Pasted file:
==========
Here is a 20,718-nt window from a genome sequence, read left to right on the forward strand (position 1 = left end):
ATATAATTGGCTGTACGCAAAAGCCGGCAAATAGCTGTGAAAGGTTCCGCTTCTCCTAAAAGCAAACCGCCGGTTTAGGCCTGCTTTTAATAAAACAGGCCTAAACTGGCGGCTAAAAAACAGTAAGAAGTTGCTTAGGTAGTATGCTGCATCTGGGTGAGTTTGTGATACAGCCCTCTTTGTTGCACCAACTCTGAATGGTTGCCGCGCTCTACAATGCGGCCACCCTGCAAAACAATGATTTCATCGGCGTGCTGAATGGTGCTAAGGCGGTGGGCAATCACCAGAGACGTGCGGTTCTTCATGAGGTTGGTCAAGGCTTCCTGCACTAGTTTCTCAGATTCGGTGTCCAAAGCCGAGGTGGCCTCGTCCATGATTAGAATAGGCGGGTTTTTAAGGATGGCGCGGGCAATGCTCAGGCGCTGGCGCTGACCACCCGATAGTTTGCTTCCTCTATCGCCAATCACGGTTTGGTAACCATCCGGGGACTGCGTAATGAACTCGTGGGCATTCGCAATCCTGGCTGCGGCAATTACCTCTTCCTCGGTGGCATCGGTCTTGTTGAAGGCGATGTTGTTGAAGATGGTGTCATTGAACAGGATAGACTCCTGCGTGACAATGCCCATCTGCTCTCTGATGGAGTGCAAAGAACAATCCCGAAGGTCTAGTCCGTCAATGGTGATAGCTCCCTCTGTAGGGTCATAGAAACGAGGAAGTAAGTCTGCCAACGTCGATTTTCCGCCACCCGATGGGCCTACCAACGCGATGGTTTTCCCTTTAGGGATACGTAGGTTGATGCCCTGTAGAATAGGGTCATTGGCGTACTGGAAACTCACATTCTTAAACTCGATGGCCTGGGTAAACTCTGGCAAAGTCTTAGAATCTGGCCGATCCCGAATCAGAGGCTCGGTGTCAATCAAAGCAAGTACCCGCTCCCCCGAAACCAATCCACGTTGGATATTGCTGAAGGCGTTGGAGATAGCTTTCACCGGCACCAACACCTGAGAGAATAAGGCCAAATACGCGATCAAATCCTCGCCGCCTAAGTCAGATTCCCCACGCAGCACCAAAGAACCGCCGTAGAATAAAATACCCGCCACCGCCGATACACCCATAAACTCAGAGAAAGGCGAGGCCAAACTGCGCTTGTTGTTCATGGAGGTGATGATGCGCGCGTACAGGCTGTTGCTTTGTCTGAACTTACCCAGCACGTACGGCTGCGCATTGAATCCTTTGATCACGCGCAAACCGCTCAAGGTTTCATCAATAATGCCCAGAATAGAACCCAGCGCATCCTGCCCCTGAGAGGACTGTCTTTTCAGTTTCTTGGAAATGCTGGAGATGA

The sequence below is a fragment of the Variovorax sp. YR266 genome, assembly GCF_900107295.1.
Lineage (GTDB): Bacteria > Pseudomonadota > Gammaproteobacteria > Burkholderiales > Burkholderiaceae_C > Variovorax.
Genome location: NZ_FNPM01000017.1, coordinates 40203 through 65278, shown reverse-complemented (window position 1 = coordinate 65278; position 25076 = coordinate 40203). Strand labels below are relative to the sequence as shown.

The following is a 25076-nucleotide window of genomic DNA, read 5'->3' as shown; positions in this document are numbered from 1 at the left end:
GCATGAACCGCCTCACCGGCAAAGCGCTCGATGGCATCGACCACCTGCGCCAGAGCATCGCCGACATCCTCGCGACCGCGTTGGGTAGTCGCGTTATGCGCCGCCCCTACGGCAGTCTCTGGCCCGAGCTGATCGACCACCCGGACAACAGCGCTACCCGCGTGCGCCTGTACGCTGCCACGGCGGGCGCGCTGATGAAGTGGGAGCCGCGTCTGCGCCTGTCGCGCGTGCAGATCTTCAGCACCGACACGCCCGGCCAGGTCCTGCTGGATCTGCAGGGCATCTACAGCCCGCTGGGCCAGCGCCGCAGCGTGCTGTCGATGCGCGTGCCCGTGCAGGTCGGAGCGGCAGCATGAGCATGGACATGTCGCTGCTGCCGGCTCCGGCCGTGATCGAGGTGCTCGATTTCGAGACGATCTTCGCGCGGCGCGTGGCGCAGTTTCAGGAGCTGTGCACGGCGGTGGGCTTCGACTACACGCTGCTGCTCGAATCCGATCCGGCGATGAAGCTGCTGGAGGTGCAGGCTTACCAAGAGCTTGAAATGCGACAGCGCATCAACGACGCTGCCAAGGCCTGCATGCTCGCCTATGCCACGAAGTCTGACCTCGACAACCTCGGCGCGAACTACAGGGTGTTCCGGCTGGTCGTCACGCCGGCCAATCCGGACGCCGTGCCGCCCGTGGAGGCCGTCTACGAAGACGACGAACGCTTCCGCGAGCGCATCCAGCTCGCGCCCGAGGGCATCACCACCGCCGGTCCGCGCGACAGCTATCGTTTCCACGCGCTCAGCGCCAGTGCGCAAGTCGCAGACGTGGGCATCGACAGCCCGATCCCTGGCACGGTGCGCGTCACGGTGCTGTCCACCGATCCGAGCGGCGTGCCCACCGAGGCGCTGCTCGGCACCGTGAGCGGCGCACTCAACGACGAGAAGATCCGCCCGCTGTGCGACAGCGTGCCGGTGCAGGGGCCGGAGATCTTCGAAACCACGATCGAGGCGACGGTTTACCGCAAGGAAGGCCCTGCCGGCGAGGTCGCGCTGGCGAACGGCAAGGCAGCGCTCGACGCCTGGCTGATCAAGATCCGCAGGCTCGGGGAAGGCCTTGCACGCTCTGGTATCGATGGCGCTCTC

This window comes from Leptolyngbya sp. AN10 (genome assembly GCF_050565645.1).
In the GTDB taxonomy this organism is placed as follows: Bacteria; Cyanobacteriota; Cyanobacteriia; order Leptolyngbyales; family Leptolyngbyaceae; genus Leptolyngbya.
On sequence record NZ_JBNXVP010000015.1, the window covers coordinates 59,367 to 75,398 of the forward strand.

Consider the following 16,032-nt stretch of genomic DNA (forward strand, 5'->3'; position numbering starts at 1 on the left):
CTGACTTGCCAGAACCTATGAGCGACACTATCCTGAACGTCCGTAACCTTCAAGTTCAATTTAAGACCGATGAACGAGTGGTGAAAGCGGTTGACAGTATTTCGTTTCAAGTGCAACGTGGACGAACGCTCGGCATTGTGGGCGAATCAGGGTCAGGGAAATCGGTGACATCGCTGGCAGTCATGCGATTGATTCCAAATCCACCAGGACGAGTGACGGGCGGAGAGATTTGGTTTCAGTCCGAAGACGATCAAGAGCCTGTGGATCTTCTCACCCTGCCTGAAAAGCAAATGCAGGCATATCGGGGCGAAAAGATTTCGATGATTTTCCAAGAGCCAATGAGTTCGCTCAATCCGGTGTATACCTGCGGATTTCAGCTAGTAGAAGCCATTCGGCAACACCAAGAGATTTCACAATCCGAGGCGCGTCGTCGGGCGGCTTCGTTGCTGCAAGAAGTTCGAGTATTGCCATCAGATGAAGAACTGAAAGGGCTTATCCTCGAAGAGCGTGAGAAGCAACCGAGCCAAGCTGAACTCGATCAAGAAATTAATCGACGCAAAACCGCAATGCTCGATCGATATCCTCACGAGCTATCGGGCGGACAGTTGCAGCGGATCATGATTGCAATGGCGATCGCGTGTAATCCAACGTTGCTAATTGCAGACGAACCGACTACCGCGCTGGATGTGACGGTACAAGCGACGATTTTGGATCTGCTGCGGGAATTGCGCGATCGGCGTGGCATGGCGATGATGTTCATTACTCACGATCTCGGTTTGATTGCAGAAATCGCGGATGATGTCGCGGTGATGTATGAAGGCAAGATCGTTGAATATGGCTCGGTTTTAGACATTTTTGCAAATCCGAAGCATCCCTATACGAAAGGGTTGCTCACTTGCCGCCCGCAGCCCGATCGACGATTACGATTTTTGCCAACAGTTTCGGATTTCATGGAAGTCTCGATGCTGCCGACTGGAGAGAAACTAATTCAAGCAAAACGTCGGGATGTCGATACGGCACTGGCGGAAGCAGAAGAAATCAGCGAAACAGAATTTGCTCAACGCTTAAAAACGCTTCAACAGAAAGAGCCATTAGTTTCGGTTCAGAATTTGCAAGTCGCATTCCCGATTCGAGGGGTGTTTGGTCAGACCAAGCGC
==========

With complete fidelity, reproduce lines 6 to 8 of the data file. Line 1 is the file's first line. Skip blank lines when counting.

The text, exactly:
The following is a 25076-nucleotide window of genomic DNA, read 5'->3' as shown; positions in this document are numbered from 1 at the left end:
GCATGAACCGCCTCACCGGCAAAGCGCTCGATGGCATCGACCACCTGCGCCAGAGCATCGCCGACATCCTCGCGACCGCGTTGGGTAGTCGCGTTATGCGCCGCCCCTACGGCAGTCTCTGGCCCGAGCTGATCGACCACCCGGACAACAGCGCTACCCGCGTGCGCCTGTACGCTGCCACGGCGGGCGCGCTGATGAAGTGGGAGCCGCGTCTGCGCCTGTCGCGCGTGCAGATCTTCAGCACCGACACGCCCGGCCAGGTCCTGCTGGATCTGCAGGGCATCTACAGCCCGCTGGGCCAGCGCCGCAGCGTGCTGTCGATGCGCGTGCCCGTGCAGGTCGGAGCGGCAGCATGAGCATGGACATGTCGCTGCTGCCGGCTCCGGCCGTGATCGAGGTGCTCGATTTCGAGACGATCTTCGCGCGGCGCGTGGCGCAGTTTCAGGAGCTGTGCACGGCGGTGGGCTTCGACTACACGCTGCTGCTCGAATCCGATCCGGCGATGAAGCTGCTGGAGGTGCAGGCTTACCAAGAGCTTGAAATGCGACAGCGCATCAACGACGCTGCCAAGGCCTGCATGCTCGCCTATGCCACGAAGTCTGACCTCGACAACCTCGGCGCGAACTACAGGGTGTTCCGGCTGGTCGTCACGCCGGCCAATCCGGACGCCGTGCCGCCCGTGGAGGCCGTCTACGAAGACGACGAACGCTTCCGCGAGCGCATCCAGCTCGCGCCCGAGGGCATCACCACCGCCGGTCCGCGCGACAGCTATCGTTTCCACGCGCTCAGCGCCAGTGCGCAAGTCGCAGACGTGGGCATCGACAGCCCGATCCCTGGCACGGTGCGCGTCACGGTGCTGTCCACCGATCCGAGCGGCGTGCCCACCGAGGCGCTGCTCGGCACCGTGAGCGGCGCACTCAACGACGAGAAGATCCGCCCGCTGTGCGACAGCGTGCCGGTGCAGGGGCCGGAGATCTTCGAAACCACGATCGAGGCGACGGTTTACCGCAAGGAAGGCCCTGCCGGCGAGGTCGCGCTGGCGAACGGCAAGGCAGCGCTCGACGCCTGGCTGATCAAGATCCGCAGGCTCGGGGAAGGCCTTGCACGCTCTGGTATCGATGGCGCTCTC

This window comes from Leptolyngbya sp. AN10 (genome assembly GCF_050565645.1).